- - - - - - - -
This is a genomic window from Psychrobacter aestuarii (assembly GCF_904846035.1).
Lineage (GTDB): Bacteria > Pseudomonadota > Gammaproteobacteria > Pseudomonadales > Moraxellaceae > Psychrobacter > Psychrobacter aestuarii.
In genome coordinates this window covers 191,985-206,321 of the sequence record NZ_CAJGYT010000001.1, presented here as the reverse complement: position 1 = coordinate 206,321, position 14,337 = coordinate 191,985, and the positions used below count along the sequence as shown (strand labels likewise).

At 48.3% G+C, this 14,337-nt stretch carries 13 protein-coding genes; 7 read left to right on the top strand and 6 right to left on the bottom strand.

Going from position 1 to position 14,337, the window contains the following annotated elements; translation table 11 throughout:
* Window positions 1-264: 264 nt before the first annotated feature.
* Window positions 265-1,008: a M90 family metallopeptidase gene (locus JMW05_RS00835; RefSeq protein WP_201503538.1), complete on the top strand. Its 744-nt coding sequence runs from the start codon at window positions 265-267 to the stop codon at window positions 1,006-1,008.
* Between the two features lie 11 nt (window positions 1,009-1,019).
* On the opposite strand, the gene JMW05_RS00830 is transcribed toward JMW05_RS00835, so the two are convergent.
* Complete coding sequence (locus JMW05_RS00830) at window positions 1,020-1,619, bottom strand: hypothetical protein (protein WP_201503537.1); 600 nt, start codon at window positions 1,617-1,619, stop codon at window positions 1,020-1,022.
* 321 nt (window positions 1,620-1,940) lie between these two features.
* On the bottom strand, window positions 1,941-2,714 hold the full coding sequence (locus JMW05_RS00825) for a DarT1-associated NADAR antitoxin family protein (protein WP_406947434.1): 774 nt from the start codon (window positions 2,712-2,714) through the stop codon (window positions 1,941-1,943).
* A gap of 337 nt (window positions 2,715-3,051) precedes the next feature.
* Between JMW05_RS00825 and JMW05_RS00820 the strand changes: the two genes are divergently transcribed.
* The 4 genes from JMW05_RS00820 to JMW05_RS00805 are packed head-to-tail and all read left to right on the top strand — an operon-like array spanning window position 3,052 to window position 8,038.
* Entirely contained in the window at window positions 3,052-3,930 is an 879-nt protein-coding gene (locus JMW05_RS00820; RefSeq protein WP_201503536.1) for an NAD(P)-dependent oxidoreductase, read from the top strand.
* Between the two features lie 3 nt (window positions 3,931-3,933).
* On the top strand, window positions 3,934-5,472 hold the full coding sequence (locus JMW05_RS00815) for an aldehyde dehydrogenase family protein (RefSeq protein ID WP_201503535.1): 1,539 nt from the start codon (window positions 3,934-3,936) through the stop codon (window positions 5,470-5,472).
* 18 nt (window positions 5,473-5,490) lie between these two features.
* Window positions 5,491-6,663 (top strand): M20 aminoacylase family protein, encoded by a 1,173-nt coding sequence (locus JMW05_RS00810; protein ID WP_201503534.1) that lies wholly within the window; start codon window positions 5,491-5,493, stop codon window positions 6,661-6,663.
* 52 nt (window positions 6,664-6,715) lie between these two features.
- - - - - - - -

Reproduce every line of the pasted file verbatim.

This is a genomic window from Psychrobacter aestuarii (assembly GCF_904846035.1).
Lineage (GTDB): Bacteria > Pseudomonadota > Gammaproteobacteria > Pseudomonadales > Moraxellaceae > Psychrobacter > Psychrobacter aestuarii.
In genome coordinates this window covers 191,985-206,321 of the sequence record NZ_CAJGYT010000001.1, presented here as the reverse complement: position 1 = coordinate 206,321, position 14,337 = coordinate 191,985, and the positions used below count along the sequence as shown (strand labels likewise).

At 48.3% G+C, this 14,337-nt stretch carries 13 protein-coding genes; 7 read left to right on the top strand and 6 right to left on the bottom strand.

Going from position 1 to position 14,337, the window contains the following annotated elements; translation table 11 throughout:
* Window positions 1-264: 264 nt before the first annotated feature.
* Window positions 265-1,008: a M90 family metallopeptidase gene (locus JMW05_RS00835; RefSeq protein WP_201503538.1), complete on the top strand. Its 744-nt coding sequence runs from the start codon at window positions 265-267 to the stop codon at window positions 1,006-1,008.
* Between the two features lie 11 nt (window positions 1,009-1,019).
* On the opposite strand, the gene JMW05_RS00830 is transcribed toward JMW05_RS00835, so the two are convergent.
* Complete coding sequence (locus JMW05_RS00830) at window positions 1,020-1,619, bottom strand: hypothetical protein (protein WP_201503537.1); 600 nt, start codon at window positions 1,617-1,619, stop codon at window positions 1,020-1,022.
* 321 nt (window positions 1,620-1,940) lie between these two features.
* On the bottom strand, window positions 1,941-2,714 hold the full coding sequence (locus JMW05_RS00825) for a DarT1-associated NADAR antitoxin family protein (protein WP_406947434.1): 774 nt from the start codon (window positions 2,712-2,714) through the stop codon (window positions 1,941-1,943).
* A gap of 337 nt (window positions 2,715-3,051) precedes the next feature.
* Between JMW05_RS00825 and JMW05_RS00820 the strand changes: the two genes are divergently transcribed.
* The 4 genes from JMW05_RS00820 to JMW05_RS00805 are packed head-to-tail and all read left to right on the top strand — an operon-like array spanning window position 3,052 to window position 8,038.
* Entirely contained in the window at window positions 3,052-3,930 is an 879-nt protein-coding gene (locus JMW05_RS00820; RefSeq protein WP_201503536.1) for an NAD(P)-dependent oxidoreductase, read from the top strand.
* Between the two features lie 3 nt (window positions 3,931-3,933).
* On the top strand, window positions 3,934-5,472 hold the full coding sequence (locus JMW05_RS00815) for an aldehyde dehydrogenase family protein (RefSeq protein ID WP_201503535.1): 1,539 nt from the start codon (window positions 3,934-3,936) through the stop codon (window positions 5,470-5,472).
* 18 nt (window positions 5,473-5,490) lie between these two features.
* Window positions 5,491-6,663 (top strand): M20 aminoacylase family protein, encoded by a 1,173-nt coding sequence (locus JMW05_RS00810; protein ID WP_201503534.1) that lies wholly within the window; start codon window positions 5,491-5,493, stop codon window positions 6,661-6,663.
* 52 nt (window positions 6,664-6,715) lie between these two features.